Monday, May 14, 2012

Story and Plot

LeGuin is writing about story telling over at the Book View Cafe blog. This first quote is from her:
E.M.Forster had a low opinion of story. He said story is “The queen died and then the king died,” while plot is “The queen died and then the king died of grief.” To him, story is just “this happened and then this happened and then this happened,” a succession without connection; plot introduces connection or causality, therefore shape and form. Plot makes sense of story.
I read this and realized that I was not entirely sure I could define either story or plot. So I checked an online dictionary. This is story:
A narrative, either true or fictitious, in prove or verse, designed to interest, amuse, or instruct the hearer or reader; a tale.
This is plot:
Also called storyline. The plan, scheme, or main story of a literary or dramatic work, as a play, novel, or short story.
I'm still not sure I know what a plot is. Per Forster, it is a causal chain. Per the dictionary, it is a plan. I guess this makes sense. One plans out a story the way one plots a course -- unless one is the kind of writer who does not plan ahead. I tend to think of plot as the action line of a story, as opposed to the setting, characters, mood and so on.

"Story" is from the Latin "historia."

"Plot" seems to go from a piece of land to a map and then a scheme.

Anyway, I'm inclined to think that a long work of fiction needs an action line the way a large animal needs a skeleton. It keeps it from collapsing in on itself.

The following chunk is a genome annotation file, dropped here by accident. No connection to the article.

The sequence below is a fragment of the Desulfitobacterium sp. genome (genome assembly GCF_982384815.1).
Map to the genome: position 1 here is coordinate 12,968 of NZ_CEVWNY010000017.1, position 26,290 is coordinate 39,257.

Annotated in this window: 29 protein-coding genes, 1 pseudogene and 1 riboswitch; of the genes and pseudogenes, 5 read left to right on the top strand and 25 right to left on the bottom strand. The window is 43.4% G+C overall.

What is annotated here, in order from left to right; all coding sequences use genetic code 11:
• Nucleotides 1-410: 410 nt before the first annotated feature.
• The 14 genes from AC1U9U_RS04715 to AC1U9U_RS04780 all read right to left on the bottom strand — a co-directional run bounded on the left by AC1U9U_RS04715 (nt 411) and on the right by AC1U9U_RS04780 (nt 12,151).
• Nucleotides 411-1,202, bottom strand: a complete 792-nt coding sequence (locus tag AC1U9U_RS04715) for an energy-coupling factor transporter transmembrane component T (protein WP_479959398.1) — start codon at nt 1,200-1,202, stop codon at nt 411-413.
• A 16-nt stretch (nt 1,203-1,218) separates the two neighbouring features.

Though I'm not sure what to do with a book like Italo Calvino's Imaginary Cities, which is made up of wonderful descriptions of imaginary cities. The plot, such as it is, is Marlo Polo telling Kublai Khan about his journeys and the cities he has visited. But the book is really about the cities, which are fantastic and amazing and well worth the read. LeGuin's Changing Planes is a similar collection of descriptions. So also, maybe, is Angelica Gorodischer's Kalpa Imperial. LeGuin's Always Coming Home is more description than anything else. The least successful part of the novel is its most conventional part, the story of Stone Telling Woman.

I'm not sure about Forster's causal chain or his belief that a story has to make sense. A story has to interesting. I'm not sure what else it has to be.


Douglas Hulick said...

I've said it before (but I'm not going to dig back through the blog at the moment): I think how you define plot depends on the kind of writer are and the kind of story you write. The more I hear writers talk about plot and process, the more I see that the concept of the one is influenced by the practice of the other. The two are so intertwined, I don't think you can define the one without taking the other into account. That's why we have such a hard time nailing it down: it's a bit (or a lot) different for everyone.

I suspect that's why we keep resorting to analogies. Analogies make it easier to convey the feeling of a thing, without being precise. Feelings are never exact, and plot is much feel as thing. I don't know if you can be precise when it comes to plot.

Eleanor said...

Doug -- Yes. I think you're right. And both words are so large that it's hard to get a hold on them -- or separate them clearly.